Anthem, facing the same profitability issues that led other insurers to pull back from the Affordable Care Act exchanges, is considering doing the same if those "disappointing" results continue.
Both membership and profit margins have been lower than expected for its ACA-compliant individual products, Anthem CEO Joseph Swedish said on the company’s Q3 earnings call Wednesday.
Anthem had planned to enroll 3 million members on ACA-compliant individual plans by 2018, assuming marketplace enrollment would reach the 25 million mark as the Congressional Budget Office had originally estimated. Instead, since marketplace enrollment is only expected to reach about half of CBO's original estimate, Anthem’s individual ACA-compliant membership tallied just 1.4 million as of Q3 2016.
In addition, though costs during the third quarter were “marginally better” than recent expectations for ACA-compliant individual products, “we continue to experience higher-than-initially-expected costs for members with chronic conditions,” Swedish said.
Thus, operating margins in this book of business have been lower than expected since 2015, rendering overall financial performance on individual ACA-compliant products to be “disappointing,” he added.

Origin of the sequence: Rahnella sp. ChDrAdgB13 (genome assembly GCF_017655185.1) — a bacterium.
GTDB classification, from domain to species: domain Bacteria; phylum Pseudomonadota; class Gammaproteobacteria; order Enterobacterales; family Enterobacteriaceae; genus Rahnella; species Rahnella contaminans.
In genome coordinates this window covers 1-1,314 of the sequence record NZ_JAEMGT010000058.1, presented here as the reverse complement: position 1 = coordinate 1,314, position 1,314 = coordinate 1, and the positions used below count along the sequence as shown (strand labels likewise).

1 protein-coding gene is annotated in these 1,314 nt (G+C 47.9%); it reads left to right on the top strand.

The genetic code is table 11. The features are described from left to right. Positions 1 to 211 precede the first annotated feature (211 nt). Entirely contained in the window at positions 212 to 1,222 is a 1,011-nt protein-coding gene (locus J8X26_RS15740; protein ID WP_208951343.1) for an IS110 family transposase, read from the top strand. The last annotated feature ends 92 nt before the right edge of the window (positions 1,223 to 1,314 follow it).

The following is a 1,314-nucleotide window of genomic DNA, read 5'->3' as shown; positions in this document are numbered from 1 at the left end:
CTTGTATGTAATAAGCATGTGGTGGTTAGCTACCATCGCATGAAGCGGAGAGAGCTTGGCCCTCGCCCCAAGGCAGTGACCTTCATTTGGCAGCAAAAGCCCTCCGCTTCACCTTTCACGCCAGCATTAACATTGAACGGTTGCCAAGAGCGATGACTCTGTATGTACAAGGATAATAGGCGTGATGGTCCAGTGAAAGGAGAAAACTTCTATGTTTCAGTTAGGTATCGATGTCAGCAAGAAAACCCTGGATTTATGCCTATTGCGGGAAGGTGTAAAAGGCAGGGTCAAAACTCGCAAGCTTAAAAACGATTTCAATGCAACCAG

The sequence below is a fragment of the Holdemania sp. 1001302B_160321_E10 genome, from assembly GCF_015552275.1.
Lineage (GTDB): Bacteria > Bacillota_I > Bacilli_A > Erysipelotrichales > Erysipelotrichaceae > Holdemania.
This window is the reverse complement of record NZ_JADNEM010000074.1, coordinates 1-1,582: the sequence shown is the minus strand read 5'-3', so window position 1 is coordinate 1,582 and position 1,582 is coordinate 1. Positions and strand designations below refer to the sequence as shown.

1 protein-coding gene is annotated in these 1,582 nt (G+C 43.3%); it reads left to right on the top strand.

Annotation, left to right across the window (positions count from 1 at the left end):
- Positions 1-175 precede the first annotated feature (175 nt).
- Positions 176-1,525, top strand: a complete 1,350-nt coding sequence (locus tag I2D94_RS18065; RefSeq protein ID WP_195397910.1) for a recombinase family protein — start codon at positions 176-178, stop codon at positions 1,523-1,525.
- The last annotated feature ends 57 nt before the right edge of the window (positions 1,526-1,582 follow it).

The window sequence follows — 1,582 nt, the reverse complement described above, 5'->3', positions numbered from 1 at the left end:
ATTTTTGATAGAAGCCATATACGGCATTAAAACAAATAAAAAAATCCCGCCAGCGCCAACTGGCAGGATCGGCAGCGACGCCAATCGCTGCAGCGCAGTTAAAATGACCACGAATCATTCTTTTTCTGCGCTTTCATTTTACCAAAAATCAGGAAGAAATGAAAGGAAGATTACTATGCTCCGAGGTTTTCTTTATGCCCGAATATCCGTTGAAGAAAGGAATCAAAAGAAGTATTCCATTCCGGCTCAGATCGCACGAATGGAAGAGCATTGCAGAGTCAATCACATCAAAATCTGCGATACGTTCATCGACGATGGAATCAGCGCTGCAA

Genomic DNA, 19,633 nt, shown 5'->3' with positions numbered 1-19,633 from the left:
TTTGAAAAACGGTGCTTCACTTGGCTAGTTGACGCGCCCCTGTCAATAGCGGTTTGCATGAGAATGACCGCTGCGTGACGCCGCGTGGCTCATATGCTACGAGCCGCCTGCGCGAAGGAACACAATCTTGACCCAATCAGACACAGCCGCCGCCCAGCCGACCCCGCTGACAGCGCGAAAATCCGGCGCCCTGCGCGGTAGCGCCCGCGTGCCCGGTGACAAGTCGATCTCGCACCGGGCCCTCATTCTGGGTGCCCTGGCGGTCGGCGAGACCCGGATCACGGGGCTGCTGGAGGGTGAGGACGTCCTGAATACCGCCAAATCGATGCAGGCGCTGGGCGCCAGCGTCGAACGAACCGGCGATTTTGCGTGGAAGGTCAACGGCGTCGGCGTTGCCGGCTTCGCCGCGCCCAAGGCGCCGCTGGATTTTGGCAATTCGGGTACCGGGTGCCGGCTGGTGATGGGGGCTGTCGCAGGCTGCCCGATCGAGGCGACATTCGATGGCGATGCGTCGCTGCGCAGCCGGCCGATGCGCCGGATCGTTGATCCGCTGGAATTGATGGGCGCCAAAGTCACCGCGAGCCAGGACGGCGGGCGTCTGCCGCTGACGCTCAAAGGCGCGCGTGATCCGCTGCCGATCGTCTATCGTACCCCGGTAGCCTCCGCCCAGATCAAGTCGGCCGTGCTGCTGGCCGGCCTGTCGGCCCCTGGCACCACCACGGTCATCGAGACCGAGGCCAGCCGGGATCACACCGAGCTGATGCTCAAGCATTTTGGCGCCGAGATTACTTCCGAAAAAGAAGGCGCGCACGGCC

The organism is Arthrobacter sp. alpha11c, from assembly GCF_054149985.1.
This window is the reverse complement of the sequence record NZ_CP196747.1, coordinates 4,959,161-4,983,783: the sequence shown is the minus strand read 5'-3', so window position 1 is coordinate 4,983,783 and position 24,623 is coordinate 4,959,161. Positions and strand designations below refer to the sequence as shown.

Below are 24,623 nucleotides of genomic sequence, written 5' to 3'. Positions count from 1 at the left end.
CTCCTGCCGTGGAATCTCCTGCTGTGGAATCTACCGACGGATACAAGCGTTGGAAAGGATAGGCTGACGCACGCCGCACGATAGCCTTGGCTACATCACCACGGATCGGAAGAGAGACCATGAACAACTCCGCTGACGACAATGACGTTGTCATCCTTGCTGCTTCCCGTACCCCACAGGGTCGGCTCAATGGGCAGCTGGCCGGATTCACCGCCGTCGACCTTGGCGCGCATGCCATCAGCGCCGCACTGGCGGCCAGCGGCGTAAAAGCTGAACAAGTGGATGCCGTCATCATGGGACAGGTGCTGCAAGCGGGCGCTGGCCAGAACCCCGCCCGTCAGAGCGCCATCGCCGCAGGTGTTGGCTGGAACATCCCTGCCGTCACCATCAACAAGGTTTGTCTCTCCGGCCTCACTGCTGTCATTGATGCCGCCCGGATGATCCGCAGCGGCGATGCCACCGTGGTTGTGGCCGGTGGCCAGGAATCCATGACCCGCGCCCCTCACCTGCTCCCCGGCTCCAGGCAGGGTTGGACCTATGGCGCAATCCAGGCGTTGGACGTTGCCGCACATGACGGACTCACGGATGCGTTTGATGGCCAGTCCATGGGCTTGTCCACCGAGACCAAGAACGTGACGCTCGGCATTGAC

Anthem believes it has taken the appropriate actions to return to “slight profitability” in 2017 for its marketplace plans, Swedish said, noting that a better pricing and regulatory environment also would improve the exchanges’ sustainability. But the insurer also isn’t going to discount the possibility of pulling back from the marketplaces, as Aetna, UnitedHealth and Humana all have done.
“Clearly, 2017 is a critical year as we continue to assess the long-term viability of our exchange footprint,” Swedish said. “We will continue to closely monitor this business, and if we do not see clear evidence of an improving environment, and a path toward sustainability in the marketplace, we will likely modify our strategy in 2018,” he added.
Insurer exits have sparked concerns about exchange competition, as analyses show more areas will have just one insurer to pick from on the exchanges than in years past.